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The Henley-in-Arden Court Leet

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Henley-in-Arden Court Leet.

Most Court Leets ceased to function during the Victorian era then in 1977 the Administration of Justice Act abolished many of the remaining Courts that were still inactive. The Act allowed 19 Special Courts and 32 Court Leets to continue including Henley-in-Arden Court Leet and Court Baron.

Supporting the Court Leet, we have over 100 Jurors of the town who have been an essential part of Henley’s development and history over the centuries. Today, the Jurors main function is to attend the Annual Court in November and elect the members of the Court Leet for the year ahead. Anyone who has resided within Henley for at least 3 years can apply to become a Court Leet Juror.

A possible origin of the name “Court Leet” can be traced back to the early 1400’s word “Lete” and “Leta” meaning “Having superior social rank over others.”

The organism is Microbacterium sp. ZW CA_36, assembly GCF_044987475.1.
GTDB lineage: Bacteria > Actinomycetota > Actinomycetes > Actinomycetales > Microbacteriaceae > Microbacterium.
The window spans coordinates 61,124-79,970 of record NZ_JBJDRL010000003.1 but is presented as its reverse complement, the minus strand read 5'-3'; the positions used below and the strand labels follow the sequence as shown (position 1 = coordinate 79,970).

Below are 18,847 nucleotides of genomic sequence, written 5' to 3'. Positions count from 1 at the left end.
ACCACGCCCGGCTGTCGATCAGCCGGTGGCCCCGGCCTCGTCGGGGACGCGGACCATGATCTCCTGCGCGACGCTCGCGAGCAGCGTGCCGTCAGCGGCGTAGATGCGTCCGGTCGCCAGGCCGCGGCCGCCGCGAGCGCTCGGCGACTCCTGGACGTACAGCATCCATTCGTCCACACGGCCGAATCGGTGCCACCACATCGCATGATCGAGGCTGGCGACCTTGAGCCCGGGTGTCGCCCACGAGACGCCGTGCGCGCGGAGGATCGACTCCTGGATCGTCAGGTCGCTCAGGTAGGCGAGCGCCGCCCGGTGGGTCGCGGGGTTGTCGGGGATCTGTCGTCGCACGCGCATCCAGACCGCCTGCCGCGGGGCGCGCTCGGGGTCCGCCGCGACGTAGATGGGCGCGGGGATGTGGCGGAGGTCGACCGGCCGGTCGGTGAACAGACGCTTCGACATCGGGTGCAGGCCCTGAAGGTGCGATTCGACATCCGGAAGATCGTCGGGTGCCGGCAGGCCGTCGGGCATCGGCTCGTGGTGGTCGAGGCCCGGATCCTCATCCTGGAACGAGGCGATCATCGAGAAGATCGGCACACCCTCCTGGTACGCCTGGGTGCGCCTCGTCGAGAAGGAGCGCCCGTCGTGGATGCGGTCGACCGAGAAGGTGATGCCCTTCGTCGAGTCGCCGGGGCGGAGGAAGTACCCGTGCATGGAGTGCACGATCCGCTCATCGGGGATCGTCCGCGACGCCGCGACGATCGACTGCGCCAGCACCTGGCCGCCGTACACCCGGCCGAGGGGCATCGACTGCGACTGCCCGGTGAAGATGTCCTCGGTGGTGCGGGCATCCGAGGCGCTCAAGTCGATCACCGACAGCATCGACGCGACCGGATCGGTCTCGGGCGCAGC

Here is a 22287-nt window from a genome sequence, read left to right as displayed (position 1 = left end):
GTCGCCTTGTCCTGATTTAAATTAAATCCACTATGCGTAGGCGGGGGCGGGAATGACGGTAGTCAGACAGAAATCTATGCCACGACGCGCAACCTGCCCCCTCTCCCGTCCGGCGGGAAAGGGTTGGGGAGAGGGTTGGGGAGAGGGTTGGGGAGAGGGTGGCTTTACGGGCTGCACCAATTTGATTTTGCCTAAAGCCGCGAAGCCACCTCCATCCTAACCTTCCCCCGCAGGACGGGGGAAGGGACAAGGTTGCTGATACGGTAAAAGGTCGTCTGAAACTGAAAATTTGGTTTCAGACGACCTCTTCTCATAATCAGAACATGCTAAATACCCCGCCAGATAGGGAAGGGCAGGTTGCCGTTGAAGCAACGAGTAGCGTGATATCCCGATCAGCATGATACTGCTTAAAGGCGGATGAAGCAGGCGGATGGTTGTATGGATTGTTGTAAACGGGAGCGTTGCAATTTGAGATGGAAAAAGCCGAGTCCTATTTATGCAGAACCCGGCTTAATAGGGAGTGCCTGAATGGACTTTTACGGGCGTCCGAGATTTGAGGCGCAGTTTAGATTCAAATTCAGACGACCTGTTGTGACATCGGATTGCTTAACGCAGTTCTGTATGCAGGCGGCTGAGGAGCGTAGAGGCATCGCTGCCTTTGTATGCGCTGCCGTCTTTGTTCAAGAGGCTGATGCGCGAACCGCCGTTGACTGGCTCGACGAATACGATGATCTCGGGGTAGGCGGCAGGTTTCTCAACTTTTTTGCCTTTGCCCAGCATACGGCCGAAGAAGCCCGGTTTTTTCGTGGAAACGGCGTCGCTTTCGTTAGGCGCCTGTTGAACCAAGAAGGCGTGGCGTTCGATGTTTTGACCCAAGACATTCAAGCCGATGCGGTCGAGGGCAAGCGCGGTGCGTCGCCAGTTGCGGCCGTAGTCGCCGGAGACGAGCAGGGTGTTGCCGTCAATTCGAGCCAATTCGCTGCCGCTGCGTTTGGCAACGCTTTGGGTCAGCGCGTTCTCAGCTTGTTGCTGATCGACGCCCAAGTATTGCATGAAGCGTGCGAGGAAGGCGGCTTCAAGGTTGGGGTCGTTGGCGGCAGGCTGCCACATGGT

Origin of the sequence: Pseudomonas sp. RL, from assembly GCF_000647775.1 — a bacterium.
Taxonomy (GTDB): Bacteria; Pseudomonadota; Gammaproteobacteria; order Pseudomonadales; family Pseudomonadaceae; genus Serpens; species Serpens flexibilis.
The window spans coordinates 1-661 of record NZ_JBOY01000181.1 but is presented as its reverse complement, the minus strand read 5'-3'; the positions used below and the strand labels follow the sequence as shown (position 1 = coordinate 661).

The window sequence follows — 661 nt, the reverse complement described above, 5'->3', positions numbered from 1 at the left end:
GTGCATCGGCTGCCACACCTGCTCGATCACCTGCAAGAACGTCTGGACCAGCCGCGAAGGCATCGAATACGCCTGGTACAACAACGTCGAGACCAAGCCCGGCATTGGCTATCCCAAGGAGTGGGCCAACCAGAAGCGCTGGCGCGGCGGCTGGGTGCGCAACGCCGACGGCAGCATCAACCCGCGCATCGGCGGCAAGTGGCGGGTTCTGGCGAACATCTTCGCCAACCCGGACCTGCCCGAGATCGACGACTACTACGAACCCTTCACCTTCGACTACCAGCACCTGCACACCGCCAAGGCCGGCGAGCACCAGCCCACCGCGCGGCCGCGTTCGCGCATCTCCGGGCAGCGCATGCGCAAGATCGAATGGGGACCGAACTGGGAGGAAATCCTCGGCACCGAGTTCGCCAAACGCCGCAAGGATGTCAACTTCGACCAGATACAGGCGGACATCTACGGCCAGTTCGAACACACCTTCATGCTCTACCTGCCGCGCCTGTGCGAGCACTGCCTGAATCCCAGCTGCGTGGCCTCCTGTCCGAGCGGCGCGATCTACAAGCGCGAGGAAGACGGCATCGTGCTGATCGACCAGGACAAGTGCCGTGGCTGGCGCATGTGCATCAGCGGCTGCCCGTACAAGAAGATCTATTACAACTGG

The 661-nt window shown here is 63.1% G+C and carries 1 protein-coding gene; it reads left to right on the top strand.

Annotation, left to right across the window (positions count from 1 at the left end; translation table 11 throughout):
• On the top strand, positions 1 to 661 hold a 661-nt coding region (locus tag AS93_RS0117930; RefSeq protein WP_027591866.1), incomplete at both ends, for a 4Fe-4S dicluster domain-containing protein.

In essence the Court Leet were a 15th Century Trading Standards, Magistrates Court and Land Registry for legal documents which was collectively referred to as the “Court Baron”. The Court was responsible for regulating and inspecting the quality of essential goods sold within the community including fish, flesh, bread, milk, butter, leather goods and most importantly Ale. They also controlled and set the prices charged to the local population and checked the Weights and/or Measurements of goods to protect the locals against any unscrupulous traders.

The members or “Officers” of the Court Leet were and still are today elected every year on the 2nd Wednesday in November.